The economics of Russia’s ingenious upgrade technology shows how the U.S is seriously falling behind. The manner in which they are upgrading the T-90 into essentially a next generation series is an extremely smart move.
The same deal with the T-72BM3/T-72B4 and T-80BVM (and I can bet we’ll see a modernized T-80UM soon enough). Russia has been very successful in modernizing older Soviet equipment to high-tech levels using a fraction of price necessary for new equipment. And this applies not just to it’s land forces. The latest S-300V4 is actually superior to even S-400, while being cheaper and easier to maintain. Of course, when they decide to upgrade the S-400, it will be better that this variant, but the thing is that the pragmatic approach is creating the effect that Russian military is one of a superpower for a fraction of Pentagon’s costs.
With new developments in hypersonic missiles (mostly based on older Soviet models), Russia has completely nullified all of US technological advances in missile, railgun and laser technology. Lasers, which were supposed to be used as ABM systems and generally missile defenses are completely useless now, because in order to go through lower layers of atmosphere, Russian hypersonic missiles need to survive temperatures of over 2000 degrees Celsius, while maintaining hypersonic speed of over 11 000 km/h (in case of Avangard the astonishing 26 000 km/h with temperatures reaching unsurmountable 3000 degrees Celsius), keeping their guidance intact and even maneuvering.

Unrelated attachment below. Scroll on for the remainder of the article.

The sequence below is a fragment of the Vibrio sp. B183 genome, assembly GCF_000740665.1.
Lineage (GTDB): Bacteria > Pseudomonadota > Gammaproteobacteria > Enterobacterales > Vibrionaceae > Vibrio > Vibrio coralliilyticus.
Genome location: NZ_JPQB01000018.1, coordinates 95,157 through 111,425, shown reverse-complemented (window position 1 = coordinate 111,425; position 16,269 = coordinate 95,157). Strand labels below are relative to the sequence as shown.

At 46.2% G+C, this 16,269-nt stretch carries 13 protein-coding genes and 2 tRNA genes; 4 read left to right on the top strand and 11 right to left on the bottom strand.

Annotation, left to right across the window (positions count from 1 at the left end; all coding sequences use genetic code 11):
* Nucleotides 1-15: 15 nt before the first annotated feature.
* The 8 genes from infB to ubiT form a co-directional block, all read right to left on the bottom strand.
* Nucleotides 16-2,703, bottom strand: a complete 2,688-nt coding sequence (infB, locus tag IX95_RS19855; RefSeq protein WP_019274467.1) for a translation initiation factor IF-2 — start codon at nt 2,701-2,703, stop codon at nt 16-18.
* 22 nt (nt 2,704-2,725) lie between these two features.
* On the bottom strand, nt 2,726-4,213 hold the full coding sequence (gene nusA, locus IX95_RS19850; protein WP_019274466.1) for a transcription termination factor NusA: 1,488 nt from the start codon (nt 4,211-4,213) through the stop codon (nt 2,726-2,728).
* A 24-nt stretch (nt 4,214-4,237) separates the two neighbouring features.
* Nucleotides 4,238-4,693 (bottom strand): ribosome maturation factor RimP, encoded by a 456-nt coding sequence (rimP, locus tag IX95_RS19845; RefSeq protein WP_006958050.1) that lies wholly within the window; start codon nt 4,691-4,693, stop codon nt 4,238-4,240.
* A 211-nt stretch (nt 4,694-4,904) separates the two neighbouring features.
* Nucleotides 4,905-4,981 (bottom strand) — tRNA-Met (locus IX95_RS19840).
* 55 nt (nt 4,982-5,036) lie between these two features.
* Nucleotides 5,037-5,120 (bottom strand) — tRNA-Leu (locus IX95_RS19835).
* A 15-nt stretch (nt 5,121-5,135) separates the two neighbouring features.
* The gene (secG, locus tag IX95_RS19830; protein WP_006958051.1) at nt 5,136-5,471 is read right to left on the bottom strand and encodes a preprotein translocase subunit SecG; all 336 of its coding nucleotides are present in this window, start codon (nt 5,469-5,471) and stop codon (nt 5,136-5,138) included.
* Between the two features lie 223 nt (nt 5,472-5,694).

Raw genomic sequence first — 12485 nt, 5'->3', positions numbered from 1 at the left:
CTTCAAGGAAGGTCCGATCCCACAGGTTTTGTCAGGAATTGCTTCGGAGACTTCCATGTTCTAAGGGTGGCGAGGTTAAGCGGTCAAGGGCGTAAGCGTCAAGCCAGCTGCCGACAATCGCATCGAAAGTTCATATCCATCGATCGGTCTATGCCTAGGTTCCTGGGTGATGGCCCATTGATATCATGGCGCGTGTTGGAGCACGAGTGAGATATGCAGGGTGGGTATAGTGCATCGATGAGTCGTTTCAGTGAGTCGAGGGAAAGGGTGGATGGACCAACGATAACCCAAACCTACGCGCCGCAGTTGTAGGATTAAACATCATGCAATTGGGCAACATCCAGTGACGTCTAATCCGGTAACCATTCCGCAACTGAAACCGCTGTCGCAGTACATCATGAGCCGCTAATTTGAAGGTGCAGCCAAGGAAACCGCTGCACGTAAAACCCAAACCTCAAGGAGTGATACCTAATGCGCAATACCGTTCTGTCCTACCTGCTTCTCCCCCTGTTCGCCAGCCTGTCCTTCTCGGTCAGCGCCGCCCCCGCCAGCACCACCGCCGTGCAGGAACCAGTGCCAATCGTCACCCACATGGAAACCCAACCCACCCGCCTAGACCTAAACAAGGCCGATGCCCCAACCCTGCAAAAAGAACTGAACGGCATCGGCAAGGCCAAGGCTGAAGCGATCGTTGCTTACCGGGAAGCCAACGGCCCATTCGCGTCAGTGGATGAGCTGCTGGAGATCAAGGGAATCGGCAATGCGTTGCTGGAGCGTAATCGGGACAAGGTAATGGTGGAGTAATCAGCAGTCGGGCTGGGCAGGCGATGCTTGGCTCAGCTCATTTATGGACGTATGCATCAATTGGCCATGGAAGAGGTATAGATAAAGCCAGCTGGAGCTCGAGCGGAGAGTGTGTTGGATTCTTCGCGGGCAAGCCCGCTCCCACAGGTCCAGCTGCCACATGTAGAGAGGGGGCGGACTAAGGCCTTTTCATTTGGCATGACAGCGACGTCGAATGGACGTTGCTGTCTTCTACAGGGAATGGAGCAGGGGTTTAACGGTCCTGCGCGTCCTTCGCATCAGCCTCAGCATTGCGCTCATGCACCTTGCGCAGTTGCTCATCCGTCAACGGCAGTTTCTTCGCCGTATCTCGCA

The power output of future laser systems will not be able to create temperatures higher than 1000 degrees Celsius over a range of 10 km. In other words, even if, by some miracle, a Russian hypersonic missile is hit by a US laser anti-missile system, it won’t do anything, because the missile is already able to withstand much higher temperatures. All of these US research programs for developing various unproven futuristic looking weapons amount to a staggering sum of more than 3.5 trillion dollars spent over the last two decades, and much more in the future. However, all of these were nullified by a Russian hypersonic missiles program which cost around 40 billion dollars over a span of 20 years. That’s what you call cost-effectiveness.